Allow to cool completely and place in the freezer for one hour. Alternatively you may use an ice cream maker following the instructions of the machine. During this time prepare the praline.

100 g/3.5 oz mixed nuts, roughly chopped
1/4 dl/1/8 c raw cane sugar syrup
3 tbsp butter
dash of salt

Spread the ingredients on a baking sheet lined with parchment paper. Bake in a preheated oven at 175 C/350 F for about 5 minutes or until the nuts are gold brown and the syrup-butter mixture is bubbling. Allow to cool and harden. Once it has cooled, break into pieces.

While the custard is chilling, whip 5 dl/generous 2 cups of heavy cream. Flavor with raw cane sugar syrup(glucose syrup may be used as well). Fold into the custard along with the praline. Mix the ice cream mixture every hour for 4-5 hours to prevent the formation of ice crystals. Enjoy with fresh strawberries!


Summer Picnics

by tableofcolors

Sometimes summer makes you wait in Finland, and it feels like it doesn’t really arrive until July. But this year summer arrived at the end of May. We have been enjoying our time at the beach just down the road. One important part of making a trek to the beach is the “picnic”. It is not always fancy depending on our schedule but having a little snack or lunch after the swim is key. Today we didn’t happen to have a snack along, only juice and there was a few protests to be heard!

This peppered smoked Mackerel salad with new potatoes works great at a picnic. If eating at home, I have used freshly smoked fish but when picnicing I have used the canned version and added it on the salad just before serving. It’s filling enough after a long day in the sun but not so heavy to weigh you down.

peppered mackeral salad

Peppered Mackerel Salad

1 kg/2.2 lbs new potatos cooked, cooled and peeled
1 small spring cabbage or kale, chopped
3-4 generous handfuls of chopped lettuce of your choice (Lollo Rossa, arugula etc)
1 can of kidney beans, rinsed
1 can of garbanzo beans, rinsed
About 15 pickle slices cut into small pieces
1/2 red onion, finely chopped
4 filets of smoked and peppered Mackerel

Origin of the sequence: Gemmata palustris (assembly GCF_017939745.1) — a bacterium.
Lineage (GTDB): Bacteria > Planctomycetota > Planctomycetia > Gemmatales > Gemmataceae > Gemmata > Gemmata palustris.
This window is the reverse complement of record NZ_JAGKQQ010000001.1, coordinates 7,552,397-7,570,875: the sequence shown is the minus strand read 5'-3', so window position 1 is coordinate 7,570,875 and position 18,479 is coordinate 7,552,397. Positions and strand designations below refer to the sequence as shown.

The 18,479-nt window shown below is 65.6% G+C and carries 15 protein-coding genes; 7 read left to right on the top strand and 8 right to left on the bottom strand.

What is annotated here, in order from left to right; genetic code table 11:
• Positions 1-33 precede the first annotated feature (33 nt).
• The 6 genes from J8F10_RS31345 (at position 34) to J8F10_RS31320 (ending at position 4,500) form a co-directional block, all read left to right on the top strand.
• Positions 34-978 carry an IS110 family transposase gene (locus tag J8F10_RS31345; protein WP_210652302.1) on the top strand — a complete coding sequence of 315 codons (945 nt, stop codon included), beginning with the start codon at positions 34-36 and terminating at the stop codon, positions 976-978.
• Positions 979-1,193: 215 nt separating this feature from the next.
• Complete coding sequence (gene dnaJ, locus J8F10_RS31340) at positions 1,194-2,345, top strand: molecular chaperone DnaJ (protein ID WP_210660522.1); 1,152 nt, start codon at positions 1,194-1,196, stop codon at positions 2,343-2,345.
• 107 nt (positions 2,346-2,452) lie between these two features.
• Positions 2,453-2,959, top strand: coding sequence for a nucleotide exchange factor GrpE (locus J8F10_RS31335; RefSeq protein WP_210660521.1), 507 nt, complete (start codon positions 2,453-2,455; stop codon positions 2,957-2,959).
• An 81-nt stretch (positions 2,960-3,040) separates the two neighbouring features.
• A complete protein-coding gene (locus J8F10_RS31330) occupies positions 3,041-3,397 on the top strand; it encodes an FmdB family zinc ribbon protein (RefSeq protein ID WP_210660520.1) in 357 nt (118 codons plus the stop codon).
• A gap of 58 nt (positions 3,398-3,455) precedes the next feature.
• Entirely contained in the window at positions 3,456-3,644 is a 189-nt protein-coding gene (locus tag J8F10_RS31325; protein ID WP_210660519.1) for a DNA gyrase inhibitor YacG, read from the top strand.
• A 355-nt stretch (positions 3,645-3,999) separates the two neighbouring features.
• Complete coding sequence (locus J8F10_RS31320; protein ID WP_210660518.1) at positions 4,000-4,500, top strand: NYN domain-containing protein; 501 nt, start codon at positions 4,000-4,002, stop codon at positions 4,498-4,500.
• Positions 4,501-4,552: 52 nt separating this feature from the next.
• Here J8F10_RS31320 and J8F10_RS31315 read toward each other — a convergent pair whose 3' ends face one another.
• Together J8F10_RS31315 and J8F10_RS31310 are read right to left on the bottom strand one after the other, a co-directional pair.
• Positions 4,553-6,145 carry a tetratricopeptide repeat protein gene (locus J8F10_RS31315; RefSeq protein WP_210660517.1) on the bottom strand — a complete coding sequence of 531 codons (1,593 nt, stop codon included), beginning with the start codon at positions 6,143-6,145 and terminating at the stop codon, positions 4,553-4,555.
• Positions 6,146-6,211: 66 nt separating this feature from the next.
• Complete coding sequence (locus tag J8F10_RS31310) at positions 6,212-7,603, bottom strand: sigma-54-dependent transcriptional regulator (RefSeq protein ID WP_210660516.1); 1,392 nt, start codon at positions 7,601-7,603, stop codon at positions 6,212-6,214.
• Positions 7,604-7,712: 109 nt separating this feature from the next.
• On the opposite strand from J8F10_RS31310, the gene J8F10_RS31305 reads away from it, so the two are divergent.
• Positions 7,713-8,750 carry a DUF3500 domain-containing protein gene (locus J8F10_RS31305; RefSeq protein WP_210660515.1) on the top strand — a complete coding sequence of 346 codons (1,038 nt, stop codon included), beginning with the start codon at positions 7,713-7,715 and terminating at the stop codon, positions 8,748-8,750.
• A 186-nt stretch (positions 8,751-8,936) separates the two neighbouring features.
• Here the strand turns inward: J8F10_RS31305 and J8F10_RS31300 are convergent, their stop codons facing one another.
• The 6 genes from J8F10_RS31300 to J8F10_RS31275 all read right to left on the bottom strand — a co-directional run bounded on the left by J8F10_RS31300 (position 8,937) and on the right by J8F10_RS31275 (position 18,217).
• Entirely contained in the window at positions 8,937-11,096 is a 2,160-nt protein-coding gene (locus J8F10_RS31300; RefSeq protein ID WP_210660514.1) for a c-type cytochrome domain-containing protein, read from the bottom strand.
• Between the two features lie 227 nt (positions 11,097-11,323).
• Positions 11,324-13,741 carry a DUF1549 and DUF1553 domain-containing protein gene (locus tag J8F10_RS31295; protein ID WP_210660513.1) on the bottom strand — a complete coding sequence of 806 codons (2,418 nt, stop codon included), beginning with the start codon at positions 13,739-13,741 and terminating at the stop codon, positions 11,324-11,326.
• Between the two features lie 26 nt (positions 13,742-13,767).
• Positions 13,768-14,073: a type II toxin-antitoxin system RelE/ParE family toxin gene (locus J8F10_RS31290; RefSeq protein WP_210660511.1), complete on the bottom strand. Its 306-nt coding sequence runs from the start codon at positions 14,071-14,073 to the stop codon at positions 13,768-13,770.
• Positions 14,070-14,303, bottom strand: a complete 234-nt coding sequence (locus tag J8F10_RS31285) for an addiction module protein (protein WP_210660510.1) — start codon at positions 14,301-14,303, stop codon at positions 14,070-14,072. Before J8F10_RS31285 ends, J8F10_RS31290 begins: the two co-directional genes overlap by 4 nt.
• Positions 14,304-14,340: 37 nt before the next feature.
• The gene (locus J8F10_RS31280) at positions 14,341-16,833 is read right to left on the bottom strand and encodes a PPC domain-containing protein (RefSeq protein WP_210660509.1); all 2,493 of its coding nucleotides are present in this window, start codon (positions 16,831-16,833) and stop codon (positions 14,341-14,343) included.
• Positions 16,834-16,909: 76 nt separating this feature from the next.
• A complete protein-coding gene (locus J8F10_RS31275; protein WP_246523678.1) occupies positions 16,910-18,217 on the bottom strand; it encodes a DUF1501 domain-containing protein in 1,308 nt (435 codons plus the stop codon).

The salad can be assembled either in individual serving containers or in a bowl. Toss the variety of lettuce, cabbage/kale and place as the bottom layer. Next mix the beans and use it as the second layer. Third place the finely chopped pickles and red onion on top of the beans. Cut the potatoes into fourths or sixths depending on their size and place on the onion mixture. Last add the Mackerel and garnish with a few spears of steamed and seasoned asparagus spears. Drizzle on the dressing and enjoy!

Vinaigrette dressing
1 dl/0.4 c olive oil
1/2 dl/0.2 c balsamic vinegar
one handful of fresh dill finely chopped
1 tbsp freshly ground black pepper
2 tsp sugar
fine seasalt to taste


Rocky Road Party Treats

by tableofcolors

These Rocky Road treats have become a regular at our birthday parties. The first reason is that they taste good, the second reason is that they are so simple to make and the third reason is that they store well up to week so they can made a few days in advance if preferred. I’m always on the look-out for great ideas and recipes that are not too complicated to make. It’s a way to cut down on everyday stress.
rocky road 2

This recipe is from a Finnish women’s magazine, Kotivinkki. Click here for the orginal recipe in Finnish.

200 g/7 oz milk chocolate, broken into chunks
250 g/8.8 oz dark chocolate, broken into chunks
1 can (400g/14 oz) of condensed milk
50 g/1.7 oz butter
200g g/7 oz soft black liquorice cut into small bits
100g/3.5 oz mini marshmallows or large ones cut into four
3 dl/1.3 c salted peanuts
Melt the chopped chocolate, condensed milk and butter in heavy bottomed saucepan at medium heat. Stir constantly.

Cut the the liquorice into smaller bits and marshmallows as well if using large ones.

Mix the liquorice, marshmallows and peanuts into the melted chocolate mixture and pour into a parchment paper lined lasagna pan (23x33cm or 9×13”). Place in the fridge and allow the Rocky Road toffee to harden for 4-6 hours.

Store in an airtight container at room temperature up to week or in the summer I have stored it in the refrigerator.
rocky roadThese would make the perfect little gift to bring along to a party wrapped up pretty in some cellophane and a bow.